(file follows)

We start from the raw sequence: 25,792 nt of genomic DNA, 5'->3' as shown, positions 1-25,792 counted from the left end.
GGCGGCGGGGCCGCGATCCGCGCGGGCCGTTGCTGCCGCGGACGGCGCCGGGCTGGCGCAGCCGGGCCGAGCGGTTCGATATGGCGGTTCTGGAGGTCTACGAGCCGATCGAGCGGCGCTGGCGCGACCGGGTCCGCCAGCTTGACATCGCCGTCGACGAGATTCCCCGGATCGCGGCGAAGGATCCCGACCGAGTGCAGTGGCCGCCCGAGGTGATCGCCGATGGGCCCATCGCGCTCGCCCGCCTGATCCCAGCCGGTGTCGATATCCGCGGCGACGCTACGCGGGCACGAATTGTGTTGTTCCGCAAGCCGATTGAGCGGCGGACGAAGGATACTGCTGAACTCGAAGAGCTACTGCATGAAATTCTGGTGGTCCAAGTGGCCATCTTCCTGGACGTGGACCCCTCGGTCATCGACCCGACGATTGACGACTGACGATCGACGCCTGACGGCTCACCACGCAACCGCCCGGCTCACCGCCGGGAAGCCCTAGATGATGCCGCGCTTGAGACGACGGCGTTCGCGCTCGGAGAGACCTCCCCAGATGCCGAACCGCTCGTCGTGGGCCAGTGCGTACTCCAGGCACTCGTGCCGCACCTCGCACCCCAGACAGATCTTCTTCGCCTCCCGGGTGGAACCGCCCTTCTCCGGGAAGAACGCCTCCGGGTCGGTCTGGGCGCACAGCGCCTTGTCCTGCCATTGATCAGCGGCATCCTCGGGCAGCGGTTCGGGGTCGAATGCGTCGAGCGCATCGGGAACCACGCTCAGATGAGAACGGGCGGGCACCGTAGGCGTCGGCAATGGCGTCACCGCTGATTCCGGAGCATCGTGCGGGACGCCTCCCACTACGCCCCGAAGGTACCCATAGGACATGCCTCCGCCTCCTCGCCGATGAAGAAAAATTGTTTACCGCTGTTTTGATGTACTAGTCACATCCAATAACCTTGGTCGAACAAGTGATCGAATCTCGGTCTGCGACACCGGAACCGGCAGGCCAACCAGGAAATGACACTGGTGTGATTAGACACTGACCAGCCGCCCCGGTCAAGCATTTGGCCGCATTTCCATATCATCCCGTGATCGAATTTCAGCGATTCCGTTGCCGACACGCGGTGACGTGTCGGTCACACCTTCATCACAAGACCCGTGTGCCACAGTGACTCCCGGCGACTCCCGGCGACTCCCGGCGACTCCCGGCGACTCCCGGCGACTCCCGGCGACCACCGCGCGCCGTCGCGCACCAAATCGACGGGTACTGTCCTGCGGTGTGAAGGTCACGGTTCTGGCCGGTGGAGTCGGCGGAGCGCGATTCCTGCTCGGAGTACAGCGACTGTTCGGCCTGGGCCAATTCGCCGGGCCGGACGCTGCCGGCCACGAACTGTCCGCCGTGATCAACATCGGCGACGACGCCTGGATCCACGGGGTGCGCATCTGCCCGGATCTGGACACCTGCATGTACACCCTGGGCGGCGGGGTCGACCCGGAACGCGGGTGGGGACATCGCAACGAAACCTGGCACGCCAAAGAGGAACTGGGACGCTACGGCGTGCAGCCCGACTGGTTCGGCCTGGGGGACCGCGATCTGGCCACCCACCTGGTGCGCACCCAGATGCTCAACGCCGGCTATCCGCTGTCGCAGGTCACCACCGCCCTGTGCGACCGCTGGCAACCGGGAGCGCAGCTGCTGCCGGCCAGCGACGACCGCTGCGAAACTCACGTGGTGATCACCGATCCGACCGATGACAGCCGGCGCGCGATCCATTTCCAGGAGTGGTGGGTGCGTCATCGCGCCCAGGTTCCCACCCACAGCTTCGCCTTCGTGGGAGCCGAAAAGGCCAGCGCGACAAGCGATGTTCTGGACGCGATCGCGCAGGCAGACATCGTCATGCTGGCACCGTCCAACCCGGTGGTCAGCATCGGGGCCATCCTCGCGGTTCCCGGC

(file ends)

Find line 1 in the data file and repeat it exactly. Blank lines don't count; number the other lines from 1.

We start from the raw sequence: 25,792 nt of genomic DNA, 5'->3' as shown, positions 1-25,792 counted from the left end.